Last Video of James Shirl Corrales 1931-2009 . Taped by Chris Aable





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Uploaded on Jan 12, 2009

This is the last video taken of James Shirl Corrales, by Chris Aable when Chris was visiting James in his garage on Christmas day, 2008. It was a cold and cloudy day, so despite being wheel-chair bound, James wanted to BBQ for his family and friends instead of the "same old Christmas turkey". As always, Jame's BBQ was enjoyed by all.
The following is a Eulogy published on Chris Aable's MySpace page/journal:
My Step Dad, "Daddy James" Corrales, passed away around 10:30pm, January 9th, 2009, peacefully in his sleep in the hospital. He was born in 1931 and would have been 78 this June. He contracted West Niles Virus in 2003, was bed-ridden for many months due to the lost of ability to move his legs, but graduated to wheelchair-status afterward with full use of his arms and hands.

I've known him almost 30 years and he was always a kind soul, welcoming me like my birth father. My mom said I must have an instinct about when people are passing on, because the last thing I did last week, despite the wheelchair making a hugs a little awkward, was give him a healthy long hug and say "I love you, Daddy James".

With mom nearby, I then joked: "Before you know it, mom will be counting down the next Christmas visit by saying: The kids will be here in....9 months....6 months...3 months.....six weeks....three weeks".

Daddy James laughed and said "yeah, that's true" and then laughed some more. With that, we both thanked each other, as we do every year, for a wonderful visit and said our final goodbyes.

Those were my last moments with him, 12:45 pm, Friday January 2nd, 2009. I remember the exact time because I looked at my watch, wishing I could stay forever.
I also videotaped Daddy James while he was BBQ'ing, for Christmas. It's one of his favorite pastimes and he was among the best at it, creating some of the best masterpieces most of his fans had ever tasted, even while he was wheelchair-bound. I also recorded his last interview, so that Daddy James will live on for as long as cyber space does - and well beyond.

Daddy James and I were different in many ways, but shared many similarities, our love for old his and my mom's great cooking, TV shows, watching and talking about the weather and his hunting and fishing adventures with Uncle Claude King and many old friends and family.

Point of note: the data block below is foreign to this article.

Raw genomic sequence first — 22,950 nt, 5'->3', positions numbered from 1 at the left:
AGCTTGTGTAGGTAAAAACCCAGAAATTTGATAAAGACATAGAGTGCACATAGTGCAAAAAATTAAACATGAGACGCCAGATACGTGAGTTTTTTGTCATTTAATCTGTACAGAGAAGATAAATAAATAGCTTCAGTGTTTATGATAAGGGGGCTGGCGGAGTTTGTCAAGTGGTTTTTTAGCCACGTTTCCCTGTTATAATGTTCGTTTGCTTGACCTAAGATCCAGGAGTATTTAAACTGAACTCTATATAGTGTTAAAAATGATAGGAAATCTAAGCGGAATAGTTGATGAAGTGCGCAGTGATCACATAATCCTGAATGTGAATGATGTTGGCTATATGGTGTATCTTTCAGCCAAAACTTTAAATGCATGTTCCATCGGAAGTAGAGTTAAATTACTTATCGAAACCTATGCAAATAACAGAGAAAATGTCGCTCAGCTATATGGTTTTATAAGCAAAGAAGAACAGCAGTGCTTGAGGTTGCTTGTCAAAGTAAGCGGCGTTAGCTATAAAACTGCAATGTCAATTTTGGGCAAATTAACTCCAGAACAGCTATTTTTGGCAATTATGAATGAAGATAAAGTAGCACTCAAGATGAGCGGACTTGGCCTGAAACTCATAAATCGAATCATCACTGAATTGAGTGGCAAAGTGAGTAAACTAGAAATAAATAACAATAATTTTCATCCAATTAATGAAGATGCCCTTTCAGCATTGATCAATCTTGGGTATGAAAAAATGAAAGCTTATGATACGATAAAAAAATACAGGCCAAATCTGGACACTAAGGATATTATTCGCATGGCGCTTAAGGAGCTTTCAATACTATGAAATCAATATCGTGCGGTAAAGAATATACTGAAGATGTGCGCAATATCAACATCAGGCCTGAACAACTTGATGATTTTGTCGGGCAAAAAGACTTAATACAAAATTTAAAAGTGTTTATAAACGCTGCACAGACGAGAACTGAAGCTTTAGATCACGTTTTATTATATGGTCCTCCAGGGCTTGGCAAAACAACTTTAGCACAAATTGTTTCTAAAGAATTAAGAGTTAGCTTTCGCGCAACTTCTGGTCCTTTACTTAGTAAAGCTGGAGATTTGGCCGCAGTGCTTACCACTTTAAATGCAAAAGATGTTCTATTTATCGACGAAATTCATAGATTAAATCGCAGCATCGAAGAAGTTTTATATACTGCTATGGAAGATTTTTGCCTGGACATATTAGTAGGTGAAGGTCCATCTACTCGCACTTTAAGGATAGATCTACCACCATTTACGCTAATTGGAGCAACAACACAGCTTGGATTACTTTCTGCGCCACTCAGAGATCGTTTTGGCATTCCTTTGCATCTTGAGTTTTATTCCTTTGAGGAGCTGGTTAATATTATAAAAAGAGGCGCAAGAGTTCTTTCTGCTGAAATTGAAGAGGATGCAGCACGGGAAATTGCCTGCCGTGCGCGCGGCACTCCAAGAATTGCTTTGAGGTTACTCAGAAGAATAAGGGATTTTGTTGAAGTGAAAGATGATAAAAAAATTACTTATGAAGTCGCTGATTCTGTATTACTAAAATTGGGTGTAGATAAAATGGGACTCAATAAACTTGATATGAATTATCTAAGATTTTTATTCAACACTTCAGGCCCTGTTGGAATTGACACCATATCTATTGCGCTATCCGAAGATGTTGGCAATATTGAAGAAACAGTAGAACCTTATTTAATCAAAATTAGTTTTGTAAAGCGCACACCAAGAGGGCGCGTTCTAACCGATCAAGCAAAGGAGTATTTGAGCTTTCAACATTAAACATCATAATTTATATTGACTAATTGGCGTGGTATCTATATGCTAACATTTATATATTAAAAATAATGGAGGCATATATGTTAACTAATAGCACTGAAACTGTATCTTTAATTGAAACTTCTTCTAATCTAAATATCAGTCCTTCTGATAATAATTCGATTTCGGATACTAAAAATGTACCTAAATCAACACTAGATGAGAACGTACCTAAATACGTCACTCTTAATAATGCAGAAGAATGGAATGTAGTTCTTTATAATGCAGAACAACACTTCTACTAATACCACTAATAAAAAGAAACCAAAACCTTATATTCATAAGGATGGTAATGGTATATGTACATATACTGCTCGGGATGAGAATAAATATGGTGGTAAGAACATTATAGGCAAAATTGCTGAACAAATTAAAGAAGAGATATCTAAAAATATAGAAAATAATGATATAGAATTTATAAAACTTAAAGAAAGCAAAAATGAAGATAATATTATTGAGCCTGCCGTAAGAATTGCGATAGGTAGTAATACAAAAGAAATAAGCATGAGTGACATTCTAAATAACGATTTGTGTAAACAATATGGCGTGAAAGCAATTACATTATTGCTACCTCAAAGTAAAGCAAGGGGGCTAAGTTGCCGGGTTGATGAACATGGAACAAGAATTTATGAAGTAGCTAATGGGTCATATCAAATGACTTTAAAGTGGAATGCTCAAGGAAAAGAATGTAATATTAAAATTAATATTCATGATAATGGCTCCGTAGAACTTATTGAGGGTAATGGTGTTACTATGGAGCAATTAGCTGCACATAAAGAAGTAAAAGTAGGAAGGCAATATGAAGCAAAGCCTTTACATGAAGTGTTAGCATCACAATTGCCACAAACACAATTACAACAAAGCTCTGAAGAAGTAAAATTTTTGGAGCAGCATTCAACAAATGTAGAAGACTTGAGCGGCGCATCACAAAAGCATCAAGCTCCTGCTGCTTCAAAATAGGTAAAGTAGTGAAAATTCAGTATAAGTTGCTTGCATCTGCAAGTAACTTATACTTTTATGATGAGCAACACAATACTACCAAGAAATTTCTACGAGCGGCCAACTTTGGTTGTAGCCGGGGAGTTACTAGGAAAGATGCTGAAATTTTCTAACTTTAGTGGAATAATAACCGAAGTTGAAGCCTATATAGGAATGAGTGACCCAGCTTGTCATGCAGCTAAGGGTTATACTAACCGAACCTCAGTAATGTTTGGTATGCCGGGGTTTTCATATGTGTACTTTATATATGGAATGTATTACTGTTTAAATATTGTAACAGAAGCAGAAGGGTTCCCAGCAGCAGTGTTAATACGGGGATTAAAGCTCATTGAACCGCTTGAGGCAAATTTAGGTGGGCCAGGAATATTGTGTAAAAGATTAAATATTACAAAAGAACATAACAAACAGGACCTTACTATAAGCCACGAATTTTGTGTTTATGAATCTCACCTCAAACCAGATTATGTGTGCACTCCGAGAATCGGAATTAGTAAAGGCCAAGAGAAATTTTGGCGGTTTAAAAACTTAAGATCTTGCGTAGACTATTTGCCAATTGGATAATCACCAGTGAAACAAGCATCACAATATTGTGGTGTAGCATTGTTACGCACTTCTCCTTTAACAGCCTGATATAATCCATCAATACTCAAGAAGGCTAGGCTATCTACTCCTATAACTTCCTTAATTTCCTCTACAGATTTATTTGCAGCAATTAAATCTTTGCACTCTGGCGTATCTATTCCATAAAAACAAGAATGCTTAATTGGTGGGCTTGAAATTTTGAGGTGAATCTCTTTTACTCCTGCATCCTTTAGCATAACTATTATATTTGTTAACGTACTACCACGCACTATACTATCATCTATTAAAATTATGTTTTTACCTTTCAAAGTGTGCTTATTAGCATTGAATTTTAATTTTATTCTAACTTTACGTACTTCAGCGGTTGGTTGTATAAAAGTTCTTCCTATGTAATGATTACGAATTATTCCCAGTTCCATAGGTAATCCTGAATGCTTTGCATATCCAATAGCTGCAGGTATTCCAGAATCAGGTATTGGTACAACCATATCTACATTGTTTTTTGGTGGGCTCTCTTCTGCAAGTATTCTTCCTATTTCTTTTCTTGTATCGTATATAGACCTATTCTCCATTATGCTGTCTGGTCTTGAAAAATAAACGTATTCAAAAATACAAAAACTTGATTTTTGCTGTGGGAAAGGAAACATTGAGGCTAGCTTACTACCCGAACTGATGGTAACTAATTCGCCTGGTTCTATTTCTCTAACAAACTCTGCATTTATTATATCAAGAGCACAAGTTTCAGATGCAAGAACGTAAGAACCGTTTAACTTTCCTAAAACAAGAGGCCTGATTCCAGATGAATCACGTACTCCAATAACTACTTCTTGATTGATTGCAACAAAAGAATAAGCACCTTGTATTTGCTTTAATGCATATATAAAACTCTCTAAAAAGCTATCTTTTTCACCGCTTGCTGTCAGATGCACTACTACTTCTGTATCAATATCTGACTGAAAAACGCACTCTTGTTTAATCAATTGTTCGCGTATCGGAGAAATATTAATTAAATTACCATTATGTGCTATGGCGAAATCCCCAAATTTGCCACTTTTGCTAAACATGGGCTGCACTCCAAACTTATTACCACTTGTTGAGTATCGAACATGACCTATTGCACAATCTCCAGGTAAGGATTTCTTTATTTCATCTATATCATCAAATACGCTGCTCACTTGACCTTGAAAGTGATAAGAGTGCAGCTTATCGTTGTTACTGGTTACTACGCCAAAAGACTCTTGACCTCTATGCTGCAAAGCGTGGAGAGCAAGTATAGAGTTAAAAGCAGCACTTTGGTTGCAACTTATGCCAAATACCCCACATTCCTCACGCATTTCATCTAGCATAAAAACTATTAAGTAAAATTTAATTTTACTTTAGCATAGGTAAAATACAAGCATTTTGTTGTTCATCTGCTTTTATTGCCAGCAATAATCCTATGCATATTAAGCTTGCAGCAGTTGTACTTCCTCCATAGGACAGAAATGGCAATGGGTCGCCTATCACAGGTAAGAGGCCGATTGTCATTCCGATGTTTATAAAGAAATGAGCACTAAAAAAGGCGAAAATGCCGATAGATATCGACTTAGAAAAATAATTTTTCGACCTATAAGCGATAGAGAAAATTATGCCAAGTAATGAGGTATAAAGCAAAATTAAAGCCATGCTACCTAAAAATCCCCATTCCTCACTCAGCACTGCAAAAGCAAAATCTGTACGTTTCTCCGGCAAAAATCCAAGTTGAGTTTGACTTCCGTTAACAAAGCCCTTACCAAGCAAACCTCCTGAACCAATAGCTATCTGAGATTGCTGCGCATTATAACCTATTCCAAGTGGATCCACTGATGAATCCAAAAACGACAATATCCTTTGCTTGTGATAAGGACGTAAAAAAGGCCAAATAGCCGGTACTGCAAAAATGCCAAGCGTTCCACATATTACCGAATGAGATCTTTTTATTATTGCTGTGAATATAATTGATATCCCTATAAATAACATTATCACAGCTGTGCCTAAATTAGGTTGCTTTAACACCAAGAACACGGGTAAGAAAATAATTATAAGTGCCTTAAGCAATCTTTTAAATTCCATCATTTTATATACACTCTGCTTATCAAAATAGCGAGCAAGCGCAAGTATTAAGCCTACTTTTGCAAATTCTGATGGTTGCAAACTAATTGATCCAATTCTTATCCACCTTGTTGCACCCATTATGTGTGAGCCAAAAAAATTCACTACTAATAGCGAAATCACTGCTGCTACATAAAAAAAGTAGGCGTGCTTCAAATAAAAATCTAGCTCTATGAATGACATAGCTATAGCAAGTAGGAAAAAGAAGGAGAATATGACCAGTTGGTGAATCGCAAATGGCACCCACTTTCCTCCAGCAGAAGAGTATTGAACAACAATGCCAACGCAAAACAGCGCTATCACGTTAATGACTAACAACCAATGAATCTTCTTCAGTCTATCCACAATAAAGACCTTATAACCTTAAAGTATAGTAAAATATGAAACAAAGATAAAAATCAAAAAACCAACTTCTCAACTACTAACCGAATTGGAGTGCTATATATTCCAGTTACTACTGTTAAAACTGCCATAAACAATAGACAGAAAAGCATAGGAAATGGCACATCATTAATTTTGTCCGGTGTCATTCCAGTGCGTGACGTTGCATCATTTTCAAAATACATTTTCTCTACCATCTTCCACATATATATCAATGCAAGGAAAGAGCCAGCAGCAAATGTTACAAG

After Daddy James became wheelchair bound, I always tried to add as much happiness to his life as I could. It became an annual tradition to take him and Mom to Kelly's Seafood Restaurant near Louisiana Downs Horse Racetrack. We would both joke about the rewards of moderation, but would quickly add that every now and then it's okay to pig-out. But regarding moderation, I would ask him if he will start drinking 2% milk as a substitute for whole milk and he said "sure I will".
He had a good sense of balance and knew how to live longer than most while living it up at the same time. For each of us, we must choose a balance between the quantity of years we live and the quality within those years. Daddy James succeeded at both living long and living well.

One of his favorite pastimes was watching John Wayne movies. He and I both loved the Western/Comedy "Rooster Cogburn" and we must have seen it a dozen times in the last ten years. John Wayne has just lost his best friend on earth, but somewhere he and Daddy James are riding horses high on the hog.

Christmas before last I took Daddy James to see one of his elderly cousins for a visit, and last Christmas I took him to see his Aunt Jenny. His cousin and aunt said, in so many words, that they were lonely as they rarely had such visits. It was extraordinary of Daddy James to visit with them for hours, particularly since he was wheelchair-bound.
He went out of his way to make others less lonely and yet never complained about his own situation. He saw the glass as half full instead of half empty, and he appreciated life and his many blessings. He was grateful for my mom, his wife, and the "Better Homes and Gardens"-style home she made for him. He was grateful for his good children who in turn have raised their very good children of their own.

I hope everyone can learn such gratitude from my Daddy James, who turned out to be one of my greatest teachers. A teacher who taught humble appreciation, not through loud lectures, but simply by silently being who he was.


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